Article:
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I like my curries flavourful and quite spicy. I’m not a huge fan of the creamy ones or the mild, coconutty ones, I prefer them to pack a punch so I went about creating one to warm us up on a wet, rainy English summer evening!
Looking through the spice cupboard, I pulled out all the staples for an authentic curry. I picked out Garam Masala, Cumin, Turmeric, Coriander Seeds (which I ground myself in a pestle and mortar, but you could use Ground Coriander), Chilli Flakes and Cardamom Pods. These are all spices used in a lot of Indian cooking and I thought the flavours would be great in the curry I was picturing in my head. Also, turmeric is such an important spice in decreasing inflammation in the gut so I always try to add it to my meals wherever possible.
I started by dicing up the onions and crushing the garlic and ginger. I then fried these off in 2tbsps oil (leaving 1 tsp remaining to fry the rice in later) until they had softened and browned a bit.
Then I chopped up the bird’s-eye chillies – these really pack a punch, less is definitely more (only use one if you’re not a huge fan of spice) – and added them to the pan to fry off for another couple of minutes.
Next up I added the spices and fried them off for a minute or two with the onion, garlic, chilli and ginger, to release the flavours. I added the chicken next and cooked it off for about 5 mins before adding the chicken stock.I brought the whole thing up to them boil and then turned the heat down low to allow it to simmer away (with the top off so that some of the liquid could evaporate).Leaving the curry to simmer for an hour means that the onions melt into the stock which creates the sauce for the curry. They almost dissolve, thickening the liquid, and leaving the top off of the pan allows the rest of the liquid to evaporate. You’ll know it’s done when your sauce is no longer liquid but is thick enough to coat and stick to the chicken a little bit – so it’s just past the watery stage.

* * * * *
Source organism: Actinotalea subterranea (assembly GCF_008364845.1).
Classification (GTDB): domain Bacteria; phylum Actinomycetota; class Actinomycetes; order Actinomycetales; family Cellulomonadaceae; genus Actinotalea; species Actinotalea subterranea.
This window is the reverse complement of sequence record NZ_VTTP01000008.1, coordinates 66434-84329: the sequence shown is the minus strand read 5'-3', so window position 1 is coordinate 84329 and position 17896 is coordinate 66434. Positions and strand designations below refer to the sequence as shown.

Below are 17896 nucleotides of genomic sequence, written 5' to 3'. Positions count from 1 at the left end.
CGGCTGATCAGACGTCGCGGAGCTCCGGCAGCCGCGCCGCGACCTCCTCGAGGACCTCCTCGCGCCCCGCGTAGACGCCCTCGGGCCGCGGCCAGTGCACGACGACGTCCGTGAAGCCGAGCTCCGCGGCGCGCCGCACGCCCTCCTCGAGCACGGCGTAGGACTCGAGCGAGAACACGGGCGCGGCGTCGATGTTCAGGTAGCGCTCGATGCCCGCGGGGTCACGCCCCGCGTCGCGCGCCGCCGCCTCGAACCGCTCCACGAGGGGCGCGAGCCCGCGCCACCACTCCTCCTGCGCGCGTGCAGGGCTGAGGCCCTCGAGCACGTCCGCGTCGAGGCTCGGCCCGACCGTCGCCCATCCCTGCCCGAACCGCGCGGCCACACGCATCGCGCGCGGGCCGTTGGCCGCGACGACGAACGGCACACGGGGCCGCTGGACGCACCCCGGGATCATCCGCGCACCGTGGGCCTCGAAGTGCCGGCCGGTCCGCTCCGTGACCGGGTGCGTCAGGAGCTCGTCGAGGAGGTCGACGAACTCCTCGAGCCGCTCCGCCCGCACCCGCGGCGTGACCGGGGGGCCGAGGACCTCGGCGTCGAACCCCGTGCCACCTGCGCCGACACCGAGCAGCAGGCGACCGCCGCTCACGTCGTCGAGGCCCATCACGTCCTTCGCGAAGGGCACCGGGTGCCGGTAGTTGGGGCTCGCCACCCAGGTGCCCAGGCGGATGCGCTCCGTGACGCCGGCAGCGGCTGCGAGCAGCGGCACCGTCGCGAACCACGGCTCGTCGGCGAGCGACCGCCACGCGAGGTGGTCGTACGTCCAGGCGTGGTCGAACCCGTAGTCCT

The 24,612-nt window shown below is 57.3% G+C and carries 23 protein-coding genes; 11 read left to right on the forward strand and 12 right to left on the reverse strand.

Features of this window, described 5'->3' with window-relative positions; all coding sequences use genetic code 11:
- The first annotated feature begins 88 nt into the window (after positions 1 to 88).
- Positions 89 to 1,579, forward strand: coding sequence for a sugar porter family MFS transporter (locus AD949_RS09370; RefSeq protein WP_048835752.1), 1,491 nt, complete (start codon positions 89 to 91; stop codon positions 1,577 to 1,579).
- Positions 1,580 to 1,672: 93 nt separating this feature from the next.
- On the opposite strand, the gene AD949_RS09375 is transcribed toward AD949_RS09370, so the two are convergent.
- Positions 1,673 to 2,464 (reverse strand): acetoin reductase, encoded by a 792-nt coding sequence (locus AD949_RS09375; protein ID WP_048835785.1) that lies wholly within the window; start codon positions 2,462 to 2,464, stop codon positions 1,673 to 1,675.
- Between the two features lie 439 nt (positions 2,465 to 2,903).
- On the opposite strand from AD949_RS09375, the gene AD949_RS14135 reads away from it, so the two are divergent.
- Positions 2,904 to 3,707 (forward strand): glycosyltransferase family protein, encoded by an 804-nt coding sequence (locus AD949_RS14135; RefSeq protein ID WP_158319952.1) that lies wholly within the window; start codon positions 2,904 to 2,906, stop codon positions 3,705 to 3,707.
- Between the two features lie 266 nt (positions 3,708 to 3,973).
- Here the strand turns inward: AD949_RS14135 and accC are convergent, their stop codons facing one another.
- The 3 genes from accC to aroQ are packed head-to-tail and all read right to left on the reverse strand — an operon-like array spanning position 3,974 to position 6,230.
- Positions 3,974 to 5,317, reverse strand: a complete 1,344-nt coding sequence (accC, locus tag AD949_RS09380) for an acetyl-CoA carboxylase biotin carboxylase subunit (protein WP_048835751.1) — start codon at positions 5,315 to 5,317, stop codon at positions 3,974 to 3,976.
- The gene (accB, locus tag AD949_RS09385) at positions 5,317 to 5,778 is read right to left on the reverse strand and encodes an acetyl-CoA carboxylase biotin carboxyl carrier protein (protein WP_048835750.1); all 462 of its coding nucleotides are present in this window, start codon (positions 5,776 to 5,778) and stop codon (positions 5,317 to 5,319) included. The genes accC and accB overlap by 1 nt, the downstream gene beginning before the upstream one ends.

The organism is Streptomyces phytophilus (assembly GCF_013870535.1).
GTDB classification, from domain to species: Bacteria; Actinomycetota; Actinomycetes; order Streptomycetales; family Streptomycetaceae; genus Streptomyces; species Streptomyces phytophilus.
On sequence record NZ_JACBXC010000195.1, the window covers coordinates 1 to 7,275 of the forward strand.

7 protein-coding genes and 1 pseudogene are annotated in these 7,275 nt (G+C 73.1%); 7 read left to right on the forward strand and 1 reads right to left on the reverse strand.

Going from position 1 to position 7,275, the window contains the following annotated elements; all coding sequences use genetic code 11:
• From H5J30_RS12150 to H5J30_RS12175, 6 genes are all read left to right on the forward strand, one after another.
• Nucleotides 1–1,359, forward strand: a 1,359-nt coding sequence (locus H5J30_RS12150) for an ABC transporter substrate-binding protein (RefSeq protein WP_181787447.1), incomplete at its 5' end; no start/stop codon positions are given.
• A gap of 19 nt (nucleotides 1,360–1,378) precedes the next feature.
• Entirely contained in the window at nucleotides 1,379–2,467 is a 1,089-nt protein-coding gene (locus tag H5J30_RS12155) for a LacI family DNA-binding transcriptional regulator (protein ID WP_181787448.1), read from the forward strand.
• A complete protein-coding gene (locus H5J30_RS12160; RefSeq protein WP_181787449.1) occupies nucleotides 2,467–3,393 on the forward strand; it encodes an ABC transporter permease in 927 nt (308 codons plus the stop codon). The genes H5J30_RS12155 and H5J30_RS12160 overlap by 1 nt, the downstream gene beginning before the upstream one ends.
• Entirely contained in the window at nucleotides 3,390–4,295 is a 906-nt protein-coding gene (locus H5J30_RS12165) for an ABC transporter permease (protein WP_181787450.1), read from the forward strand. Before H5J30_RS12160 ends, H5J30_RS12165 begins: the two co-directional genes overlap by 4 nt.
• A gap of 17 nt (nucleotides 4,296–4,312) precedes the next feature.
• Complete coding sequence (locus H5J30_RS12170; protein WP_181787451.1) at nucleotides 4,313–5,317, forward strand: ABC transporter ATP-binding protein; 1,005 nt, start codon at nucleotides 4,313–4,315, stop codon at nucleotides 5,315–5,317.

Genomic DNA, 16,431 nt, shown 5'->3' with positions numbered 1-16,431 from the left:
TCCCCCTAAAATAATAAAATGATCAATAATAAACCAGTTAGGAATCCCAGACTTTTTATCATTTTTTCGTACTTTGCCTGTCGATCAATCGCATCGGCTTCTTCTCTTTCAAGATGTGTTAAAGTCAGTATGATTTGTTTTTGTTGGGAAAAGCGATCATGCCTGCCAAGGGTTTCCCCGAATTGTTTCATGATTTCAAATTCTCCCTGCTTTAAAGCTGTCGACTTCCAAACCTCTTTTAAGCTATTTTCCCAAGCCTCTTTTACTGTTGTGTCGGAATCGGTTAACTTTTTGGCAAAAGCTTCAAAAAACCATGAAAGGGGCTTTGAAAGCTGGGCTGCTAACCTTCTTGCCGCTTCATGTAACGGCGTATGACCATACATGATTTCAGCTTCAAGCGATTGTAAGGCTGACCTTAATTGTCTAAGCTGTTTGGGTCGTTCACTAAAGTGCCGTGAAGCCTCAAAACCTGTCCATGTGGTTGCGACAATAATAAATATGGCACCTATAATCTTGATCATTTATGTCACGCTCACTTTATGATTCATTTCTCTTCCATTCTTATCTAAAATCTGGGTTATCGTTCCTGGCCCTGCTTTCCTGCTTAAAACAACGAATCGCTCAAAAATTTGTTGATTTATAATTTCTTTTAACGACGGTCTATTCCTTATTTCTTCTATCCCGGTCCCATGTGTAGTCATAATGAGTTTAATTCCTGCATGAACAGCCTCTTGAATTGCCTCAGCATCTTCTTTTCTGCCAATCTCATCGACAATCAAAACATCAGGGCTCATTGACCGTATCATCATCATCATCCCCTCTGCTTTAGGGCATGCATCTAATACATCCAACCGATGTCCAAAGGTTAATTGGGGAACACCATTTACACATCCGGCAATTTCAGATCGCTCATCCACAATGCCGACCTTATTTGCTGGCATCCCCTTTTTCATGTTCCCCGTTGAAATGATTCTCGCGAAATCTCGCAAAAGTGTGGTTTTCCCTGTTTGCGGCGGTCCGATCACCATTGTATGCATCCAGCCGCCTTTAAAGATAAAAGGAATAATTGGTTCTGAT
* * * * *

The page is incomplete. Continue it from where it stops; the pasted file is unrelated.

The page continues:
When the curry was almost ready it was time to get on with the rice – Basmati for Dan and cauliflower rice for me. I riced half a small head of cauliflower by pulsing it in the food processor until the pieces were small enough to resemble rice. Then I stir fried the cauliflower rice in a tsp of olive oil , plenty of salt and pepper and a squeeze of lime juice. This only takes a minute or two until the cauliflower begins to soften. I washed Dan’s rice in a sieve under the tap to remove the starch and then added it to a pan of boiling water to cook for 15mins.At this point you are ready to plate up but make sure to remove the cardamom pods before serving. I piled the cauliflower rice into a bowl and added some of the chicken and the delicious sauce. A dollop of yoghurt on the top and it was ready to serve.Because the chicken had been cooking for so long, it was really tender and had absorbed all of the flavours from the sauce. The yoghurt just took the edge off the spiciness and was a perfect accompaniment and the cauliflower rice worked really well, soaking up a lot of the sauce and adding an extra texture. The whole dish was tasty, spicy and very satisfying – it really warmed us up on a cold evening – Can’t predict the British Summertime!